Financing support for energy efficiency projects is increasingly being made available inform of catalytic financial instruments such as dedicated credit lines and partial credit guarantee programs. In a recent development, the Asian Development Bank (ADB) has collaborated with ICICI Bank (a commercial entity) to create a USD100million credit line for small to medium-sized renewable energy and energy efficiency projects in India. Earlier, the World Bank provided a line of credit of USD 350 million to ICICI Bank for investment into energy efficiency area. The World Bank has also provided the Indian Renewable Energy Development Agency, IREDA, a line or credit and technical assistance which the IREDA has utilized to offer soft loans for ESCo projects.
Partial risk or credit guarantee, on the other hand, is an instrument employed by a public entity, typically a development financial institution or a donor agency, to assume the risk of default in such projects thus covering the private players who may implement such projects. This improves the private sector participation and lending in the sector as debt service default is covered by such guarantee programs. The Bureau of Energy Efficiency, India’s regulatory authority on energy efficiency
programs, has introduced a partial risk guarantee fund to meet at least 50% of nonrepayment of an entity’s debt in energy saving projects. The purpose has been to raise the confidence among commercial lending institutions for debt portion of an investment and encourage private participation in such projects.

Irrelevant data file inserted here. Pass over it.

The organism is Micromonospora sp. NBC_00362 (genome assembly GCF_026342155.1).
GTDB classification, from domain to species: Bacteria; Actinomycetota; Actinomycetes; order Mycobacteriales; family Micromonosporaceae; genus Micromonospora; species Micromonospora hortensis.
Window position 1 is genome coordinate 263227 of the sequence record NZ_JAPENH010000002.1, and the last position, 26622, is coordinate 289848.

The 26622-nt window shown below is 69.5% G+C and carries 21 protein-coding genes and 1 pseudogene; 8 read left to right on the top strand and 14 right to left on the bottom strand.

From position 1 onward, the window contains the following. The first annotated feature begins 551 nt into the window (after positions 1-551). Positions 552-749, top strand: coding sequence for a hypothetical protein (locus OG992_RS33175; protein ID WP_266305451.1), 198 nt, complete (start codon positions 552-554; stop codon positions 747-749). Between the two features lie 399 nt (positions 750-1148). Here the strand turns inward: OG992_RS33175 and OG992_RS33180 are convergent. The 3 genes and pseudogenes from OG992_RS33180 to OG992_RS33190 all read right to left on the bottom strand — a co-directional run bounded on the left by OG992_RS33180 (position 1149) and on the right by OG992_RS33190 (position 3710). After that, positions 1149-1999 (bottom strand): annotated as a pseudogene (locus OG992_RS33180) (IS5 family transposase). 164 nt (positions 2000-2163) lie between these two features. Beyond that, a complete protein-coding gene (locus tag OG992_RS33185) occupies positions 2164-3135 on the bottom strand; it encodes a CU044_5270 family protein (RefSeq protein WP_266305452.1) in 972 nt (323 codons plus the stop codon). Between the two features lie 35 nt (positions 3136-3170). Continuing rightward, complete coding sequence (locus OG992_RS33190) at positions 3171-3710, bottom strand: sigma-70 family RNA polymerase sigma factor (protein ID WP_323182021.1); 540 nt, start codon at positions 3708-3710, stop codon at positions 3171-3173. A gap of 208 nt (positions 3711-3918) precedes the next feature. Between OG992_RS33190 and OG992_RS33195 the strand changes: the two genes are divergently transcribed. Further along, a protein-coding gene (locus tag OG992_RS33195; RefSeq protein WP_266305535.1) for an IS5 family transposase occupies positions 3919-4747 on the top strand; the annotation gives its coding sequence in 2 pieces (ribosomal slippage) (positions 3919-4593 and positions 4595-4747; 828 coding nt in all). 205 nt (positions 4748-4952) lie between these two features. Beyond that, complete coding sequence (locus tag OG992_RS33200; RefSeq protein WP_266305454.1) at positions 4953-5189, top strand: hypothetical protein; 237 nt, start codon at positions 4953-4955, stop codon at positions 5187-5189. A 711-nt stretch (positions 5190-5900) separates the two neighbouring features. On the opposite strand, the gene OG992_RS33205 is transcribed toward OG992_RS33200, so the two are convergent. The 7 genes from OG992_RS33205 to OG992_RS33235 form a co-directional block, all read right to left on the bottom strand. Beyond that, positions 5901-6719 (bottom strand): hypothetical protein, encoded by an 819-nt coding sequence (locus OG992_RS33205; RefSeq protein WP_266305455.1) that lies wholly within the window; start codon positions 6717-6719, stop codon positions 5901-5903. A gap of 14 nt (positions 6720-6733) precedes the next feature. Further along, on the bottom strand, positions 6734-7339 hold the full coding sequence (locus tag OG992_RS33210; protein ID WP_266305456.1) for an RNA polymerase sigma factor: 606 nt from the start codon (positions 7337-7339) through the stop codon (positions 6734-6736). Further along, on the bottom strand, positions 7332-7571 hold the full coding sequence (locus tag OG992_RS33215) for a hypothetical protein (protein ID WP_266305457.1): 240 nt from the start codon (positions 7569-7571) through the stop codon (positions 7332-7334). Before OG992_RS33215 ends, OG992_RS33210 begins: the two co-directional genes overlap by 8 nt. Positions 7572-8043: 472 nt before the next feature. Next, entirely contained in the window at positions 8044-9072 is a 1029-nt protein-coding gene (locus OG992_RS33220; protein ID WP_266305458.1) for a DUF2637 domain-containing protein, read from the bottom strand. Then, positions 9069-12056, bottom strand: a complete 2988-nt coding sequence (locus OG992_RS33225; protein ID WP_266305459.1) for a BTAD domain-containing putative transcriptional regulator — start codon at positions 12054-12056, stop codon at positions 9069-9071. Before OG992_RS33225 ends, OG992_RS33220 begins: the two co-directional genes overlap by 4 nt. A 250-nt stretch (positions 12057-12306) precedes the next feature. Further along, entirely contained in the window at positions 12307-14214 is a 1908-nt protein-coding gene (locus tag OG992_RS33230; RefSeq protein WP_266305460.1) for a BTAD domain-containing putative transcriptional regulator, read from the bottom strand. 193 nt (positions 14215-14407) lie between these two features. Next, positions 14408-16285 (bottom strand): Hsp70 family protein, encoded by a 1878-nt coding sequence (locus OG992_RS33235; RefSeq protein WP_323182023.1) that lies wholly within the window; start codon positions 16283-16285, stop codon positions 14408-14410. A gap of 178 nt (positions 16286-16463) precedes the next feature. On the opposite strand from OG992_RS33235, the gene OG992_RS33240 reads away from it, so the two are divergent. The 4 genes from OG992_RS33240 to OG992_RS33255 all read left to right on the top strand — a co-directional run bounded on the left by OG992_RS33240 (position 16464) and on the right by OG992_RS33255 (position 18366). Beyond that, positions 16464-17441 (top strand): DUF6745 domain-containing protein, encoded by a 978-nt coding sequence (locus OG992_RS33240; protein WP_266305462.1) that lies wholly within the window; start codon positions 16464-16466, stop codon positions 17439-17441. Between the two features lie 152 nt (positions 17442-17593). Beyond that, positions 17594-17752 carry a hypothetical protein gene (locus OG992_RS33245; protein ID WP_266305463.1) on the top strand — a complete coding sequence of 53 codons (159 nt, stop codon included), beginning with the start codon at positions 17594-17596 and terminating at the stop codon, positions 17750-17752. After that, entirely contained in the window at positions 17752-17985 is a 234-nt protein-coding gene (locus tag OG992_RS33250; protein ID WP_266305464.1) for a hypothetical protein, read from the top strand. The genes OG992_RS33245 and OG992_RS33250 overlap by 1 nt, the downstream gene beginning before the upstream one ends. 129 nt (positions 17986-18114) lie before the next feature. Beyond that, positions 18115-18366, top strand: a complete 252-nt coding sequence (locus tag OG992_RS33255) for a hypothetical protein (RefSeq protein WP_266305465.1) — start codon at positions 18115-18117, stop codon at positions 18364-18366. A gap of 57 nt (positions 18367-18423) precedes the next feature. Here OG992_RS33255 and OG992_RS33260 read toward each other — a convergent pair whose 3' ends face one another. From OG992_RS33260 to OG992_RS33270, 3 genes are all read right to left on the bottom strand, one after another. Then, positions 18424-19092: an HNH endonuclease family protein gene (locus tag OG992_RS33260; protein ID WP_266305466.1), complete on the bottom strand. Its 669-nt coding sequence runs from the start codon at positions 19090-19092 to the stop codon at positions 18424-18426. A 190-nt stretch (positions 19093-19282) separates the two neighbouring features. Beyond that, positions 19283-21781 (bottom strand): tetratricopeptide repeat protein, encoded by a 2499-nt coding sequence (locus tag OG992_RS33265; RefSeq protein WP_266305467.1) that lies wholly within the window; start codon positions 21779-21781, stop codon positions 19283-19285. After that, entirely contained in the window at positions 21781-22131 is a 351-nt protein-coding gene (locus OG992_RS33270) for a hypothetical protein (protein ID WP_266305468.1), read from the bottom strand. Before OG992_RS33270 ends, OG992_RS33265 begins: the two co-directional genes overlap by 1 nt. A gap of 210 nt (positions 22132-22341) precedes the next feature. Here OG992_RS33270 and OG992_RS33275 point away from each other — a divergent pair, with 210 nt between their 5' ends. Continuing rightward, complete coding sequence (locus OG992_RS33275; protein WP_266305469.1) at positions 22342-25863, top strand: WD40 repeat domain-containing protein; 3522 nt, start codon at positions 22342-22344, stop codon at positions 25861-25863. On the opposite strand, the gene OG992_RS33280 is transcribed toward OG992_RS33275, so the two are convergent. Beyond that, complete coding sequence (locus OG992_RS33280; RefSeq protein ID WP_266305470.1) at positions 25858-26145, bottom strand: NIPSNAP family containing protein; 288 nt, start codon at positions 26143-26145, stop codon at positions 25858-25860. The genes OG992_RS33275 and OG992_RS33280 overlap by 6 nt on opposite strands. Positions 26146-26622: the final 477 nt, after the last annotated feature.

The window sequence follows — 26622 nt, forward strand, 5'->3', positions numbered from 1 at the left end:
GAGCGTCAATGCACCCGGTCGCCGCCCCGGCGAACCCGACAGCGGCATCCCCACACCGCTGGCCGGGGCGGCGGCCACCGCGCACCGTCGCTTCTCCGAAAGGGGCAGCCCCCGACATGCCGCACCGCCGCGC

The ESCo industry grew by around 95.6% annually during the 10th five year plan and almost at a similar pace in the 11th five year plan period. This perhaps reflects the growing concerns about rising energy bills and conservation efforts among energy intensive facilities. There still appears to be a gap in the technical capacity of ESCOs which have constrained demand for such services and causes lack of confidence about them. The client often requires comprehensive energy management services on its process and operation instead of technical retrofits which most ESCos currently offer. Therefore, ESCos need to reflect on shaping holistic energy management solutions so as to differentiate themselves and capture market advantage. To that end, ESCos may also provide advisory as well as enterprise management services to the clients and facilitate access to investors and financial institutions.
Lack of capacity, awareness among financial entities, appraisal and management of risk and development and transaction cost are key areas that need to be addressed to convert this potential into a sustainable advantage. Banks and other financial institutes often prefer collateralized assets instead of future cash-flows in terms of realized savings in energy costs. This indicates a necessity to educate such institutions of unique characteristics of energy efficiency projects and build familiarity of risk and return aspects for such investment. Mature energy efficiency market such as the United States has seen emergence of specialized financing institutions dedicated to energy saving projects. Typically they involve larger project cost and aggregation of implementation projects so that development and transaction cost are minimized. In that light, if more and more financial institutions adopt such an approach, then aggregated financing barriers will be overcome for energy efficiency projects.
AEEE (2012): “Energy Efficiency in India – History and Review”
IEA (2011): “Joint Public – Private Approaches for Energy Efficiency Finance – Policies to scale-up private sector investment”
WRI (2008): “Powering up – The Investment Potential of Energy Services Companies in India”